Some ND members believe that the depot chairs use the powers they have to intimidate the bus operators into supporting the incumbents. For example, if you are perceived as a supporter of ND, you won’t get the time off you need for a family occasion. No doubt some of this goes on, but that explanation misses the more important point:
The union works better in MABSTOA than it does in the subways. The chairperson gives the bureaucracy a human face and delivers some benefit for individual members.
It is not surprising that out of loyalty, a fear of the unknown, gratitude for some favor done, or simply a feeling that things aren’t so bad as long as the overtime is plentiful, Local 100 members in MABSTOA are inclined to support the incumbents.
Yet as important as the union machine’s functioning in the buses was to James’ victory, it’s not a sufficient explanation. What has to be added to the mix is that bus workers seem to have experienced, and reacted to, the attacks from management in a very different way from the subway workers. There are instances in the subways where the union has a structure similar to that in buses. For instance, each subway inspection or repair shop has a union chair. Yet ND has won the Car Equipment Division since 1994.
Whether it’s the result of the history of the union, the nature of the job, the character of supervision, the role of the union chair, or the specific way cuts have hit different sections of the workforce, workers in the subways are more aware than the workers in the buses of the losses, and/or more aware of the need to do something to prevent further erosion of their working conditions.
Thus, the strength of the union apparatus in the buses helps to maintain support for the bureaucracy and turn out the vote where support is already strong. But that apparatus is of little use in a division where the workers feel the local leadership has failed.
Several other factors turned the inclination of the bus division’s workers to support the incumbents into an overwhelming vote. Fear was a prominent part of the incumbents’ campaign. Drivers employed by the private bus companies represented by Local 100 were told that their companies would close if New Directions was elected. James and his supporters spread the word that ND would take transit workers out on strike within weeks of taking office.**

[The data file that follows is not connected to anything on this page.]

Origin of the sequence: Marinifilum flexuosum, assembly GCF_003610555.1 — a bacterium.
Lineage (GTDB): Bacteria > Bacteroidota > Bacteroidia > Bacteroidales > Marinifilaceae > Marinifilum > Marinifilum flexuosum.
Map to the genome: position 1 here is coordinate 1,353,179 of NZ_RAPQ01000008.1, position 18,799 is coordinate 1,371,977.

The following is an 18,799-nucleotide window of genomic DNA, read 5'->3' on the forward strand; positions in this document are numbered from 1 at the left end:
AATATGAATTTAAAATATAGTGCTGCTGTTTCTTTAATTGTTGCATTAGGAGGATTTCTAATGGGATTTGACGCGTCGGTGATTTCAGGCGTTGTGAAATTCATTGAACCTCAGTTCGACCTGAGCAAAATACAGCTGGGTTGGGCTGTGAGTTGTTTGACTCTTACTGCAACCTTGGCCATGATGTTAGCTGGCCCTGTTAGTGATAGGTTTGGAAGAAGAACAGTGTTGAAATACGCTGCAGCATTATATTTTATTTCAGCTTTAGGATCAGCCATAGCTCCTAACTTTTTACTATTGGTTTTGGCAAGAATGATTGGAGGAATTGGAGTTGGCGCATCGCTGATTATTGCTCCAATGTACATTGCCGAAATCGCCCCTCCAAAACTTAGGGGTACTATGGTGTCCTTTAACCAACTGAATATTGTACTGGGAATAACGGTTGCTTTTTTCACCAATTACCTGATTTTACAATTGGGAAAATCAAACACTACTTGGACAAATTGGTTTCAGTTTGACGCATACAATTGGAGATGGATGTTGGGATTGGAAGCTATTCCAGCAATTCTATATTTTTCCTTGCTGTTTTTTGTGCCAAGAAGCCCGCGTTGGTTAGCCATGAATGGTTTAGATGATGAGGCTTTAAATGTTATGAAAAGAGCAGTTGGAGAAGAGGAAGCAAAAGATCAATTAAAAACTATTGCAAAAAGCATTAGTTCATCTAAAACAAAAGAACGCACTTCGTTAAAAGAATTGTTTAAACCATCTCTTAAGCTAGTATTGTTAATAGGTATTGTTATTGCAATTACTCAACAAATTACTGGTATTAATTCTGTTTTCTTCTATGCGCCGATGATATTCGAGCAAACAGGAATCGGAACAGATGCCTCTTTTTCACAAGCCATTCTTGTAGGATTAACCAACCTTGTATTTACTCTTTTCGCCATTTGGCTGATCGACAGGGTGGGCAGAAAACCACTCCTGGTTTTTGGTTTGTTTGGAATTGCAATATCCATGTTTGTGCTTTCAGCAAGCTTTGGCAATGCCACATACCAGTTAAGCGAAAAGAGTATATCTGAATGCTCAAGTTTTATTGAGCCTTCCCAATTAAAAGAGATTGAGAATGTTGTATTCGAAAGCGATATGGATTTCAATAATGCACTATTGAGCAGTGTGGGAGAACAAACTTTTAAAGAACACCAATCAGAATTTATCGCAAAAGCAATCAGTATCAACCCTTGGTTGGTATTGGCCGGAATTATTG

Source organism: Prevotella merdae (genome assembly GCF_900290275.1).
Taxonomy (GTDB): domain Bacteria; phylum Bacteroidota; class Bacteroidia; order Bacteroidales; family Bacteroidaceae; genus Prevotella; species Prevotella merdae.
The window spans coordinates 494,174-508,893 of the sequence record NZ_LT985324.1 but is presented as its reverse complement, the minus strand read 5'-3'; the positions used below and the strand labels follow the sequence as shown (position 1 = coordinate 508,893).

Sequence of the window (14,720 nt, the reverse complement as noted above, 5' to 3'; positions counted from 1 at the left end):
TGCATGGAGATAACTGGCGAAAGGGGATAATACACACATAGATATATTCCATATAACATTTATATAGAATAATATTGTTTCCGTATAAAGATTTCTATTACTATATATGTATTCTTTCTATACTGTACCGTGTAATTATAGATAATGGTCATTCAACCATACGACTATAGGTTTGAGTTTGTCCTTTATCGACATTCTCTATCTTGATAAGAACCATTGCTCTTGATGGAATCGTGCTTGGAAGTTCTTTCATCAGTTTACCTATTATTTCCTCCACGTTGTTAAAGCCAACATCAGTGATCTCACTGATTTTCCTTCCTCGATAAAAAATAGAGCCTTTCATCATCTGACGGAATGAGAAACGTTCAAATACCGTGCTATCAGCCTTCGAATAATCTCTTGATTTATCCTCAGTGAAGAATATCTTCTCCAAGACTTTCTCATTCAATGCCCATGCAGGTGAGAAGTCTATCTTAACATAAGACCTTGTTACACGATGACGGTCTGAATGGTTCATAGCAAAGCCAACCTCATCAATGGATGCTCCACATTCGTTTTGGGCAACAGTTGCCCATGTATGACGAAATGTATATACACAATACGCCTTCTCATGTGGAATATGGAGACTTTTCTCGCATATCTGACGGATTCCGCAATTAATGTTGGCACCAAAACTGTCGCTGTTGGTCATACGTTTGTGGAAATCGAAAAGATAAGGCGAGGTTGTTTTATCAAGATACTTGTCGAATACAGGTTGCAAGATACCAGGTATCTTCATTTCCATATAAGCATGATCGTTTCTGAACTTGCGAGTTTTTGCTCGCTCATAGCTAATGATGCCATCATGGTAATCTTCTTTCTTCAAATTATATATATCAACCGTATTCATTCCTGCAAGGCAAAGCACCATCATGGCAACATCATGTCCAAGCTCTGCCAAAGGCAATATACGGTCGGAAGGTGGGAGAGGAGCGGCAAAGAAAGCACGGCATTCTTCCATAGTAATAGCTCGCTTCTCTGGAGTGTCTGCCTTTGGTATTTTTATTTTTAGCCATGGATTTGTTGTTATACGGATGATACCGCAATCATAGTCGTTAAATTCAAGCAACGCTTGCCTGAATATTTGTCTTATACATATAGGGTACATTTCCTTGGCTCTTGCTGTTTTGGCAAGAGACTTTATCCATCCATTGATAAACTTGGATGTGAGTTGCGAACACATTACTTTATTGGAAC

The James slate also heavily redbaited New Directions’ candidates. But in the end it was Willie James’ promise to win an improved pension for transit workers that proved decisive.
The Pension Election Ploy
In 1968, after having won a strike in 1966, Local 100 negotiated a pension that allowed its members at the Transit Authority and MaBSTOA to retire at age 50 if they had twenty years of service. No worker contribution to the pension fund was required. The essential provisions of this pension soon spread throughout the public sector unions in New York state.
In the early 1970s, the State Legislature eliminated the right to bargain over pensions. Since then, pensions have been set by the legislature and governor in Albany. This power was used to lengthen the service requirement, raise the minimum age, and impose a required contribution on the workers.
The standard pension for workers hired after mid-1976 was thirty years of service, 62 years of age, and a 3% contribution from the member (the pension itself would be an annual payment equal to roughly 50% of the last year’s pay). Returning to a twenty years of service, retiring at 50, and a non-contributory pension became the Holy Grail for most public workers, including transit workers.
Around 1990, the leaders of public employee unions proposed that members pay for any pension improvements. Since 1994, transit workers have had a 25/55 pension, requiring a 5.3% contribution.
In Spring 1997, facing what he knew would be a tough upcoming election, Willie James announced an all-out campaign to win a 20/50, non-contributory pension. All James had to do before the election was have a bill introduced in the legislature. He didn’t have to deliver any improvements before the ballots were counted. This was the horse that James counted on to carry him into office.
Despite considerable pressure to unite behind James’ campaign for an improved pension, ND refused to help him scam the members. We pointed out that James was raising the issue as an election ploy: Three years ago the union’s own analysis concluded that a 20/50 pension would cost each member upwards of 12%. And the fact that 1998 would be an election year for both the governor and the legislature virtually guaranteed the bill’s failure.